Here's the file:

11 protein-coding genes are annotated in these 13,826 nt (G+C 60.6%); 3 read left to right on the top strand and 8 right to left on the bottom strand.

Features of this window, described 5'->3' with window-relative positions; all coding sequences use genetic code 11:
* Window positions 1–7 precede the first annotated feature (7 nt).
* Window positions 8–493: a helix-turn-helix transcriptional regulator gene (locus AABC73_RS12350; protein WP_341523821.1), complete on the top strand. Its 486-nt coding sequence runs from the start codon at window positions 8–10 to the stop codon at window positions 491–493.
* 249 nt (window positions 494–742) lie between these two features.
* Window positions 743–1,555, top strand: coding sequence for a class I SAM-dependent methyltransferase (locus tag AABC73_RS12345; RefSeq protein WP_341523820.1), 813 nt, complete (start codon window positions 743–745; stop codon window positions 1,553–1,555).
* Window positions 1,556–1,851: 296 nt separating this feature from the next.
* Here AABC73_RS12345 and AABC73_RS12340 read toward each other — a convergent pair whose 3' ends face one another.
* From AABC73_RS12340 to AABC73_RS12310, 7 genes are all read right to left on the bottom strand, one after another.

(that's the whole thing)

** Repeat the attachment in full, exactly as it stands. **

11 protein-coding genes are annotated in these 13,826 nt (G+C 60.6%); 3 read left to right on the top strand and 8 right to left on the bottom strand.

Features of this window, described 5'->3' with window-relative positions; all coding sequences use genetic code 11:
* Window positions 1–7 precede the first annotated feature (7 nt).
* Window positions 8–493: a helix-turn-helix transcriptional regulator gene (locus AABC73_RS12350; protein WP_341523821.1), complete on the top strand. Its 486-nt coding sequence runs from the start codon at window positions 8–10 to the stop codon at window positions 491–493.
* 249 nt (window positions 494–742) lie between these two features.
* Window positions 743–1,555, top strand: coding sequence for a class I SAM-dependent methyltransferase (locus tag AABC73_RS12345; RefSeq protein WP_341523820.1), 813 nt, complete (start codon window positions 743–745; stop codon window positions 1,553–1,555).
* Window positions 1,556–1,851: 296 nt separating this feature from the next.
* Here AABC73_RS12345 and AABC73_RS12340 read toward each other — a convergent pair whose 3' ends face one another.
* From AABC73_RS12340 to AABC73_RS12310, 7 genes are all read right to left on the bottom strand, one after another.